Although Saturn can be seen with the naked eye, its rings are invisible without a telescope. Galileo was the first to spot them. That was in 1610.
And there are 7 creatively named rings. They span up to about 175,000 miles wide. That is roughly 3/4 of the distance between the Earth and the Moon.
The gigantic rings are super thin, though. And some are just 30 feet high.
The rings look continuous. But they aren't. They're made of billions of particles, from dust-sized frozen grains to much larger pieces of water ice and rocky particles wrapped in ice. The frozen grains whirl around Saturn in different orbits.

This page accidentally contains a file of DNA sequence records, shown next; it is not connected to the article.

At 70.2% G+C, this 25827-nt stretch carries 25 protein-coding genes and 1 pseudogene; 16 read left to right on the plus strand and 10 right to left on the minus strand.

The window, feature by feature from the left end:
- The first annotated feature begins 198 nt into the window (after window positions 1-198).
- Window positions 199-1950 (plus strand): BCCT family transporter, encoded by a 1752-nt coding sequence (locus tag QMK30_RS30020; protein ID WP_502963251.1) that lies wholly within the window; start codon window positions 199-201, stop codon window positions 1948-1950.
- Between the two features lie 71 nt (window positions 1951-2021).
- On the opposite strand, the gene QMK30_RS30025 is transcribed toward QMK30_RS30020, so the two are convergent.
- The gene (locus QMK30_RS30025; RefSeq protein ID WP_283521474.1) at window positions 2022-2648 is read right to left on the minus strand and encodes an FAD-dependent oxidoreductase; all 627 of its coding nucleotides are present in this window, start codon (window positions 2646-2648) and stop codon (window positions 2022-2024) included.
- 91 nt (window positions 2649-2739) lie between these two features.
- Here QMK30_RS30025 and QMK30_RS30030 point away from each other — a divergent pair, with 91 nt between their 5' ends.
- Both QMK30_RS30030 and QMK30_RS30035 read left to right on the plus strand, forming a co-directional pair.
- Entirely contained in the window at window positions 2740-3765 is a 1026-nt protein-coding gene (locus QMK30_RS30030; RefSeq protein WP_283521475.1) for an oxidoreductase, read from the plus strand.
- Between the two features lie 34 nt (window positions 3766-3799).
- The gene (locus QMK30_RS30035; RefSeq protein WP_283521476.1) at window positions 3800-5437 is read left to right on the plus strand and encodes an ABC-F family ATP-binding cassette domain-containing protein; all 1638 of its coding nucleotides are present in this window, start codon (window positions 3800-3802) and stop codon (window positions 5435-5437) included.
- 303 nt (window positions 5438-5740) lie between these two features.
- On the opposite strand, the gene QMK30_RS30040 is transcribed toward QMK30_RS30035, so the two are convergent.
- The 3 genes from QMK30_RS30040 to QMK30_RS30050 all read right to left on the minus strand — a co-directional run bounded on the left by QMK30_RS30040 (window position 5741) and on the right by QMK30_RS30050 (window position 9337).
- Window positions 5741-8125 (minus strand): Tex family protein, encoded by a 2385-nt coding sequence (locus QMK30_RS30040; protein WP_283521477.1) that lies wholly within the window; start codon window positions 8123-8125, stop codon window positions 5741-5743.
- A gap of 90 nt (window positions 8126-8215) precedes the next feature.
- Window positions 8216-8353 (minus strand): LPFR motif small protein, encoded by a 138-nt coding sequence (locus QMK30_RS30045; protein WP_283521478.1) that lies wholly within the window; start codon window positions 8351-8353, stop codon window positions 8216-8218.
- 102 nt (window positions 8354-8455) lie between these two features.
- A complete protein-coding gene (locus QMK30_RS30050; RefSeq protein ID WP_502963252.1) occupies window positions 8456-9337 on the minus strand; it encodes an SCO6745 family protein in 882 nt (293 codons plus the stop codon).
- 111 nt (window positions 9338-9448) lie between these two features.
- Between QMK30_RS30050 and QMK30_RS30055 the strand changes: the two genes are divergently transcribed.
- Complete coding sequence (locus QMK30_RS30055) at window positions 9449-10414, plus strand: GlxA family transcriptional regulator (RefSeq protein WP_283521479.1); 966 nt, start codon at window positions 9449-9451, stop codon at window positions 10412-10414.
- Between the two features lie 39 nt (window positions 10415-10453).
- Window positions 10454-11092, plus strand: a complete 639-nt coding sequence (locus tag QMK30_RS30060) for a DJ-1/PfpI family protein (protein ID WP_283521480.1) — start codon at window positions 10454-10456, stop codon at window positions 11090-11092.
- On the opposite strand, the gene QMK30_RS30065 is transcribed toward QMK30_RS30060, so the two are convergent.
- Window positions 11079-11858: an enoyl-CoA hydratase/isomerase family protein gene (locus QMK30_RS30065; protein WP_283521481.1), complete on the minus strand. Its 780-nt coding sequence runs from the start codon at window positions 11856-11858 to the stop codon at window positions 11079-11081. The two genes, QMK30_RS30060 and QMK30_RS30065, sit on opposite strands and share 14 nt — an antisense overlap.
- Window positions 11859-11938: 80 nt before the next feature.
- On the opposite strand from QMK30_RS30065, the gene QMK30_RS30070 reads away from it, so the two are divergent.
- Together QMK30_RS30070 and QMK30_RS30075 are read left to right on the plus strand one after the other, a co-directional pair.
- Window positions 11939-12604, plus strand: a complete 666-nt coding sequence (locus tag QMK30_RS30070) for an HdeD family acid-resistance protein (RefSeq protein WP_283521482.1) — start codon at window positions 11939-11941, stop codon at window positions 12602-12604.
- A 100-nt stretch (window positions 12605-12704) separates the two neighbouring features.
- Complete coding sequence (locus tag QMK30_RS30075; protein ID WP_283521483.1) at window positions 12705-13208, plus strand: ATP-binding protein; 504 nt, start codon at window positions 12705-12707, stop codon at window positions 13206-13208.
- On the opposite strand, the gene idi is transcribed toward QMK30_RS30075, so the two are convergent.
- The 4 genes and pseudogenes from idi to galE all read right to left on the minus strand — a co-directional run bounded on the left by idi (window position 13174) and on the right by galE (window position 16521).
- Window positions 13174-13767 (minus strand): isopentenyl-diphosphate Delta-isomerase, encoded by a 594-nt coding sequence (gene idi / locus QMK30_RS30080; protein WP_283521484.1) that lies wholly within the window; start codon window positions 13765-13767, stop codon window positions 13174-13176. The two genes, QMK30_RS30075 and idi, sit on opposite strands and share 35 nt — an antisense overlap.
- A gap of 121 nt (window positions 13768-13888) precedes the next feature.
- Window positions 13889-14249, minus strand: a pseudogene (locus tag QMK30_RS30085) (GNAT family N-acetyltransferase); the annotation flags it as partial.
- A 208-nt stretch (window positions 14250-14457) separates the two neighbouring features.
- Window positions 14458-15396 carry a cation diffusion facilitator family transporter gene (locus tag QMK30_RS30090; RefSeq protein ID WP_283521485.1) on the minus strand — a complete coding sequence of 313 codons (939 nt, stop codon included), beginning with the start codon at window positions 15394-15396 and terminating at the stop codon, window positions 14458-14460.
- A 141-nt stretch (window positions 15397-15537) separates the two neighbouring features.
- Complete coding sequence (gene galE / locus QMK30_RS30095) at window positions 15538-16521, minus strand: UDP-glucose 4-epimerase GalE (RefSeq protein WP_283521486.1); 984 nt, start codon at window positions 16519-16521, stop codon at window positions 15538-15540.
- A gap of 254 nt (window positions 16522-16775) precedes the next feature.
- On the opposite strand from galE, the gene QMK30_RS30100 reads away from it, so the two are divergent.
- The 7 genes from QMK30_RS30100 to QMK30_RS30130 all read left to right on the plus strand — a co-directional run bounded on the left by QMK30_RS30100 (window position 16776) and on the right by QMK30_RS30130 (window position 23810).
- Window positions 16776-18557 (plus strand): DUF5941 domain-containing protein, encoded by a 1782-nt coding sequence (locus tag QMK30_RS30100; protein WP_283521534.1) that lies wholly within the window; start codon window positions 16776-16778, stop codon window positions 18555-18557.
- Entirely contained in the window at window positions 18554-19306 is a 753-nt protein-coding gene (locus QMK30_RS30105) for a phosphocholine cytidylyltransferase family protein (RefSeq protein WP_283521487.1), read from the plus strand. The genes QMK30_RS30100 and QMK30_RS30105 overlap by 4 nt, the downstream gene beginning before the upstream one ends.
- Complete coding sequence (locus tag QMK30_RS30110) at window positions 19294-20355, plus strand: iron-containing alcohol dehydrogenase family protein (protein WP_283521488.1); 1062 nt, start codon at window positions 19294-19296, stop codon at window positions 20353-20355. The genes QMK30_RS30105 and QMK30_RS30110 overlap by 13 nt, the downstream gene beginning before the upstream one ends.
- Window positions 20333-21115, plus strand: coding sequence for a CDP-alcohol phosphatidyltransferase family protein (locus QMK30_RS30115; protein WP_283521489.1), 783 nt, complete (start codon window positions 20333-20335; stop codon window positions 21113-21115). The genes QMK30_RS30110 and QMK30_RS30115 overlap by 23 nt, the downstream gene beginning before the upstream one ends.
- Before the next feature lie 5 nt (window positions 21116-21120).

We don't know how the rings formed or when. It could have been as early as when Saturn came to be. Or as late as when dinos roamed the Earth.
But we do know that the rings aren't static. Their formation is a continuous process.
Thanks to tech like the probes we've been sending to Saturn since the late 1970s, we're making new discoveries all the time.
We're even identifying new rings. A 7.4-million-mile-wide behemoth was discovered in 2009.
And that's just one of the many reasons why you've gotta love science.